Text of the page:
Low Back Release
This is especially nice when you wake up with a backache from your mattress, or are experiencing a back ache from PMS or menstrual cramps. Place The Beam under your low back and position it under your tailbone. In the above photo I have it more into the small of my back. The day I took these photos I was actually having back pain from menstrual cramps and this is the position that felt the most comfortable to me. You can let you legs extend long here, or kept them bent as I am demonstrating. On the Nimbleback website they show a similar exercise they call the “The Low Back Lounger” which you can find on their website.
The Posture Fixer
I shared this one on Instagram last night. I do a variation of this in my Thursday morning Seniors Circuit class and they hate it – but they know you need it! In class I have them stad against a wall and bring their arms up like in photo one. Then, while keeping their elbows on the wall, they rotate down to the position you see in photo two. The only difference here is that I’m seated, and have The Beam running up my spine. This addition allows a bit more comfort (sitting for many people is more comfortable than standing) but also allow for larger chest opener, and gives a bit more range of motion since you are slightly away from the wall. I think I’m going to bring one of The Beams in for my class so they can try it using The Beam so they can choose which version they would rather do. Personally, I really like it with The Beam better. It feels like a better stretch!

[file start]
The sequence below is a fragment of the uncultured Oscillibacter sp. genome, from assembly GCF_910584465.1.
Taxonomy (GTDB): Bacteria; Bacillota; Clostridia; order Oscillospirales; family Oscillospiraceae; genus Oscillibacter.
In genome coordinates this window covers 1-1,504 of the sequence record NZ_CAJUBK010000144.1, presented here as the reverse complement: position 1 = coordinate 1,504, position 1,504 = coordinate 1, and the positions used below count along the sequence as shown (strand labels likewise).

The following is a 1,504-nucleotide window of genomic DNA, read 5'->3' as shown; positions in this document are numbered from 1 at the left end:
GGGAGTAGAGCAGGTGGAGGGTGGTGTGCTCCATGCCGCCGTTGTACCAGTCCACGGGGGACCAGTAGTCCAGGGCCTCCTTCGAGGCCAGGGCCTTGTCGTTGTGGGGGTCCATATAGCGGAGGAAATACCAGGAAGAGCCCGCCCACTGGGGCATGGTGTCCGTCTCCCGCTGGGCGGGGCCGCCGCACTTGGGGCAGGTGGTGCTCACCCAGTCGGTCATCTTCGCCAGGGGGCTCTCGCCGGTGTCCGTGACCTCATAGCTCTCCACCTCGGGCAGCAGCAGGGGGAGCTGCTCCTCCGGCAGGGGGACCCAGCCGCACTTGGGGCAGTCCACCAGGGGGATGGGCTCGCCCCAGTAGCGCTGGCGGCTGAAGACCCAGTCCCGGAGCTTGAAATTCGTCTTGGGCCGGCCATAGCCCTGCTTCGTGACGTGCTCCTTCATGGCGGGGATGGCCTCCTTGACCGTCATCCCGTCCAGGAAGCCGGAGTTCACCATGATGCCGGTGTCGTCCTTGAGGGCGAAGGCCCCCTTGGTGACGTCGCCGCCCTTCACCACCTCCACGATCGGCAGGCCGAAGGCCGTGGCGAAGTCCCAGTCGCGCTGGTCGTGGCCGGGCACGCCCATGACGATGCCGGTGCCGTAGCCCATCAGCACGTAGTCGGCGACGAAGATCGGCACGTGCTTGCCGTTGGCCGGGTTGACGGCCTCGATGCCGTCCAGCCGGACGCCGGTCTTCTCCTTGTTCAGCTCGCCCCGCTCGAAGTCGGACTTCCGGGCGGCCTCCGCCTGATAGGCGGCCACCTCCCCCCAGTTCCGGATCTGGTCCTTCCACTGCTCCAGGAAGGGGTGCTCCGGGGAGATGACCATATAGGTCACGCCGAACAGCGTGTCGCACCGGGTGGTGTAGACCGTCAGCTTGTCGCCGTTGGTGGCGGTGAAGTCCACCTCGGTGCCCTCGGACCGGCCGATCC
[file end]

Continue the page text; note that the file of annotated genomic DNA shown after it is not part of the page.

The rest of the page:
The Chest Opener
This is another exercise I’ve done for years on a foam roller as part of a chest release series. So many of us spend so much time hunched over that it really takes a lot of counterbalancing work like this to maintain healthy range of motion both through our shoulders, but also stretching our pectoral muscles and strengthening our backs. Start with your arms straight up towards the ceiling, then slowly lower behind you, only bringing them all the way to the floor if that feels ok for your shoulders. Then slowly reverse lifting your arms back to the starting point.
Another exercise I really like but didn’t include is to start with your arms down by your sides, but palms up. Then sweep your arms up towards your head like you were making a snow angel, and then back down. After 5-10 reps of the chest opener and the snow angel arms you should really feel a big difference in your posture when you stand back up.
Then when you are done, you can sit back and relax for a few more minutes. or roll off to the side, sit up and continue with your day.The Beam is a great complimentary piece of equipment, and right now you can get free shipping using the coupon code below when you order!
And if picking up The Beam isn’t in the budget right now, don’t worry – you can still do all these exercises at home using a rolled up yoga mat or blanket. They won’t allow quite as nice of a release, but it’ll still work!
Disclosure: This is a sponsored post for The Beam by Nimbleback. All opinions expressed are entirely my own.